I visited RAAF Richmond to have a look at how loadmasters training was being supported and modernised with support from CAE. RAAFies in uniform explained what they do and how they do it with a mix of desktop trainers, part task trainers and practical with CAE staff talking about lessons learned from their Canadian experience on C130Js. The teamwork on show was great.
Another Avalon in 2017! JSF was still cool, not here yet, lots of good work by Australian industry. Still my favourite trade show.
In the first week of March 2017, the RAN’s first AWD, HMAS Hobart, completed sea acceptance trials. The 21-day series of trials marked the first time Hobart’s full suite of platform and combat systems were tested together as a complete mission system in the lead up to delivery in June that year.
Land Forces in 2017 also saw an increase of activity around vehicles and tanks; Land 400 big news and the tanks and Hercules recovery vehicles were looking at upgrades or replacements as thinking was still taking shape.
2018 saw JORN under new management with BAE Systems taking over from Lockheed Martin, with a $1.2 billion upgrade program taking the system from its analogue roots to maintain its world-leading capability digitally.
At the end of that year, the US Department of Defense and Lockheed Martin finalized an US$11.5 billion contract for 141 F-35 aircraft at the lowest per aircraft price in program history on the same day that an F-35B crashed in South Carolina. The new F-35A unit price is $89.2 million, which is a 5.4 per cent reduction from the previous $94.3 million cost for an F-35A in Low-Rate Initial Production Lot 10. They’re still cool and we’re still getting them.
January 2019 saw the first industry briefing for the ADF’s Lethality program. Formerly known by their individual program names, Land 159 (Small Arms Replacement) and Land 4108 (Direct Fire Support Weapons Replacement), the two have now been combined under the ‘Lethality’ program umbrella. For the delivery of the Lethality program, the Commonwealth intended to establish a long-term contract, or number of contracts, for the provision of weapons systems and services via one or more Supplier Engagement Models (SEMs). Spoiler: NIOA was chosen as their partner of choice.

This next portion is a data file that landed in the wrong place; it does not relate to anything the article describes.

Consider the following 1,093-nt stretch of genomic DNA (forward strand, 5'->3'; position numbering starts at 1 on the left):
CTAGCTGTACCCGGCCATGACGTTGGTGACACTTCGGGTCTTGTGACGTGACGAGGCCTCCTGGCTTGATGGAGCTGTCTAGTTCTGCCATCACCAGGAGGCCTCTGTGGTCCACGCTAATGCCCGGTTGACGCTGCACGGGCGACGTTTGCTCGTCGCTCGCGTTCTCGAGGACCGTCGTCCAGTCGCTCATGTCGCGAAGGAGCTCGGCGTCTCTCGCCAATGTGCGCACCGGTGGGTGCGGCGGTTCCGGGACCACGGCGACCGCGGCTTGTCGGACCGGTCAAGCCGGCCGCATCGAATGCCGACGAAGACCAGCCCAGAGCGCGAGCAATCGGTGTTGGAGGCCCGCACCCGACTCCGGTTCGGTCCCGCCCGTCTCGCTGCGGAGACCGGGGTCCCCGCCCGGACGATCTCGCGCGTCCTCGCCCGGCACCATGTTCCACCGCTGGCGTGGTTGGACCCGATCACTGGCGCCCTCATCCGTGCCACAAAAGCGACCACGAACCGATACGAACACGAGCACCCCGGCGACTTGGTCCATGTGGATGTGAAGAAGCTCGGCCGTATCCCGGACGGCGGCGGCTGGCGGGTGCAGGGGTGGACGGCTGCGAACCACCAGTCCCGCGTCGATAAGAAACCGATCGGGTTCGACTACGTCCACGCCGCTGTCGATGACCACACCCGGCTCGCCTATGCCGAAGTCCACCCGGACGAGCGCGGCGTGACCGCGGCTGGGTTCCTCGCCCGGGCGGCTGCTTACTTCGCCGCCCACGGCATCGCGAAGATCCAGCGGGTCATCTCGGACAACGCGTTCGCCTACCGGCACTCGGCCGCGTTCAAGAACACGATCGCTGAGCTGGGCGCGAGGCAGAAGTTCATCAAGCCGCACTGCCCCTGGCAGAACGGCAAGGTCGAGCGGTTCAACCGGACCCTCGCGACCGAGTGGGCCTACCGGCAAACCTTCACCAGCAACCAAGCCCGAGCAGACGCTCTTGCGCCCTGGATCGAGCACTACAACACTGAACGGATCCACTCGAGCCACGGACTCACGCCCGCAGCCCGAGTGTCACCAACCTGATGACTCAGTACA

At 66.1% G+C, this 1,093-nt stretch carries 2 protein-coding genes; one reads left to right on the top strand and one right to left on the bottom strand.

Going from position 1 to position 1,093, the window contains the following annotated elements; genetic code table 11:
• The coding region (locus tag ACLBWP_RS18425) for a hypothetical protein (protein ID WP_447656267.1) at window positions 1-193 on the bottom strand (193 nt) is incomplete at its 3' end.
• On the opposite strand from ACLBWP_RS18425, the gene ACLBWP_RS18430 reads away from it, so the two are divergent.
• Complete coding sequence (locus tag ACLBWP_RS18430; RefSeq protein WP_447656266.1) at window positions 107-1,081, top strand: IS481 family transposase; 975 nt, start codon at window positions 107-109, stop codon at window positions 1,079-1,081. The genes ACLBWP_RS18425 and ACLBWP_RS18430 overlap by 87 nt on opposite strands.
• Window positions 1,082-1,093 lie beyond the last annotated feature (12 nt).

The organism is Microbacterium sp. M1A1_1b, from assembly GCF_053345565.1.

Army Innovation Day that year is all about Army being more digitally savvy.
“We’re very excited about a number of systems here to support connectedness, resiliency and agile security,” Brigadier Richard Vagg, Director General of Systems and Integration in Army Headquarters said. “They are mainly SMEs here today so we can really go after some smart local systems.”
Brigadier Vagg explained that the network is now central to the way Army fights and this is only going to increase with new capabilities under Land 400 and 200.
“But we also need to make it simpler,” BRIG Vagg said to ADM. “We have to make sure there are less seams, less interfaces that can be points of vulnerability in those networks.”
It’s a work in progress.
The Naval Shipbuilding Industry Strategic Workforce Plan signed in October 2019 established unprecedented collaboration between the Naval Shipbuilding College (NSC) and leading naval primes – ASC, BAE Systems Australia/ASC Shipbuilding, Luerssen Australia, and Naval Group Australia (NGA), together with Lockheed Martin Australia and Saab Australia.
The four-step strategic workforce plan essentially addresses demand, supply, solutions and sustainment on a national basis. Ultimately, more than 15,000 personnel will be directly or indirectly employed in the national naval shipbuilding enterprise, the Plan forecasts.
Recent media reports note that the National Shipbuilding Enterprise is struggling on a few fronts on almost every major program on the books for both acquisition and to a lesser extent, sustainment.
2020 starts off well but we all know how that turned out; COVID was the forcing function we didn’t want but have managed remarkedly well in a defence context. IT programs that would have ordinarily taken a decade to deliver were done in a matter of months. Government, Defence agencies and primes worked together to get money out the door faster to SMEs to keep them ticking over. The spirit of collaboration was fantastic to see despite all the challenges. If nothing else, all our virtual presentation skills skyrocketed. There was also the consideration around travel; do I really need a day trip from Sydney to Adelaide for a two-hour meeting? Every week? Every fortnight? Really?
In the end
This has been the quickest of gallops through topics and stories that have stood out to me over the year. It mentions nothing of White Papers (2009, 2013, 2016 and the Claytons White Paper of 2020), reviews, ANAO reports, Budget proceedings (I’ve missed two Budget lock ups in 15 years).
Defence, like any industry, has its pros and cons, its swings and roundabouts. Its successes and failures have always come down to people and process, both good and bad. My experience has been that the people are amazing and its processes are always a work in progress. On balance, I can’t imagine working anywhere else.